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I've been wondering about this ever since I saw this comedy TV show as a kid called Macken ("The car repair shop" in Swedish). Originally aired 1986 in Sweden, it features absurd situations and funny characters, but doesn't really use any "prop comedy", normally keeping the environments very realistic, which makes me ask this question.

In one episode, a local radio reporter enters the car repair shop wearing a huge metallic "backpack" with a large antenna and a microphone. It doesn't seem (to me) as if this is intended to be funny, and it seems "somewhat" reasonable to me that, even in the mid-1980s, such a thing would be required for a radio reporter to be able to "live-stream" the interview with the owner of the shop to the radio station's headquarters. Maybe it was old equipment even in 1986, supposed to indicate that the local radio station cannot afford the latest fancy gadgets?

Still, it does look rather goofy, and seems like something you'd associate with the 1950s or earlier rather than the 1980s. I cannot figure out if this was actually what radio reporters had to carry around as late as in the 1980s to "report live", or if it was seen as an obvious joke even when this was first aired.

It seems to me that, with 1980s technology, they would just need a small box with an antenna, which can be carried with one hand, but I'm obviously not an expert. And, again, maybe it was decades old inside the show's universe, supposed to highlight outdated equipment and the lack of funding.

The image shows two angles of this weird contraption from the episode.

enter image description here

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    $\begingroup$ They still do. Phone lines are often preferred where available, and recently, the internet. But she's missing the RPU $\endgroup$
    – Phil Sweet
    Jul 18 '20 at 16:32
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On the BBC in London, in the 1980s, if a BBC radio station had to report on a live sports fixture, and it was not a live broadcast of the whole game, just a half-time report, or full-time report, the reporters usually phoned the London studio from a public pay-phone (land-line) and were switched live into the on-air feed.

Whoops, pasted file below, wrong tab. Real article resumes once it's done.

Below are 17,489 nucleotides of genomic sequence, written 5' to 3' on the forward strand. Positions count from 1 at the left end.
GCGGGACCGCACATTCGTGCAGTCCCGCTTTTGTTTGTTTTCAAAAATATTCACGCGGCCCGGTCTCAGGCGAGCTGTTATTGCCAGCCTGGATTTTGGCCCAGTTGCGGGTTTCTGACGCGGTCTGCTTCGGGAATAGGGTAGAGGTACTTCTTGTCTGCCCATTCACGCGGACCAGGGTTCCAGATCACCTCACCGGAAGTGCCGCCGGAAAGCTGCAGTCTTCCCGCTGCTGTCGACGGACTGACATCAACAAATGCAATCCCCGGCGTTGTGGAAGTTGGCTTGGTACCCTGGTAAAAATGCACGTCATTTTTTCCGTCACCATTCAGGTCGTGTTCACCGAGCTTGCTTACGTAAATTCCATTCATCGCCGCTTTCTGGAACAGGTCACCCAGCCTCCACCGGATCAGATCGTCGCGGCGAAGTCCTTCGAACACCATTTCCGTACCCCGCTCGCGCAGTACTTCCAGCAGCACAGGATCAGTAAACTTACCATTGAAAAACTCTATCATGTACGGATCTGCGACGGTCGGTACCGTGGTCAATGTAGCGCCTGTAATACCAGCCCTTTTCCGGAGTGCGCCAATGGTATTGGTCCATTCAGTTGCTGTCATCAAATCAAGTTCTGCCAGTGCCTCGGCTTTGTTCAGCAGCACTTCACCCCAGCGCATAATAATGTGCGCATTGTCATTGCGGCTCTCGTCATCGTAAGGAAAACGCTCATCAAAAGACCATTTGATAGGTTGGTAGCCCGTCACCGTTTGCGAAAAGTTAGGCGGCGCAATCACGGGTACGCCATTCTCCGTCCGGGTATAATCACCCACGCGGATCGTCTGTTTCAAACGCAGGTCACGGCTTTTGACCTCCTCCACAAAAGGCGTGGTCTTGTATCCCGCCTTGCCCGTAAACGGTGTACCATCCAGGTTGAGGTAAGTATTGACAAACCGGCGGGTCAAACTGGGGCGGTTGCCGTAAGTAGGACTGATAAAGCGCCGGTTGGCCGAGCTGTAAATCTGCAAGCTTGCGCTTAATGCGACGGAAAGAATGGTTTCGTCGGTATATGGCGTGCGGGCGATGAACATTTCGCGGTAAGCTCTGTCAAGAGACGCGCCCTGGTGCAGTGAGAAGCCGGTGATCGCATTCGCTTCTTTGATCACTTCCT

For a soccer match, broadcast with a live radio commentary, the BBC had a number of Outside Broadcast vans. These were equipped like a small radio studio, and ran a cable from the van up to the commentary box, with a microphone on one end. The van usually could plug into a post office line, which was a special high quality phone line, like the internet backbone, to carry a high quality feed from the van to the BBC studios in central London. The engineers in London switched the O/B van into the feed to the transmitter.

Apart from sports reporting, there was very little live outside broadcasting. Most items were taped, and broadcast from the tape at a later time, not reported live.

In the 1980s there were no all-news radio stations, and no all-live O/B stations. Radio was very different then. Live shows were entirely studio-based, except the stuff handled by the Radio sports unit, described above, which mainly only broadcast on Saturday afternoons (live soccer) and one or two evenings in the week from 7pm to 10pm (more live soccer).

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Well, in 1985 cellphones were first used. The handset weighed less than a kilogram without the charger, but battery life was only 2-3 hours.

enter image description here

At the same time military field radios varied in size from the size of a toaster up to the size of a backpack, with the battery being the largest part. So I suppose the thing in the picture is possible. There was a shortwave setup used in Australia in the 50s that looked like this:

enter image description here

It was used for a regular insert called The Roving Mic so one would imagine something smaller was in use by the 80s. However I mostly remember the radio reporter pitching up with a crew in a van that was basically a mobile studio. The reporter would have just a microphone, all the rest would be in the van.

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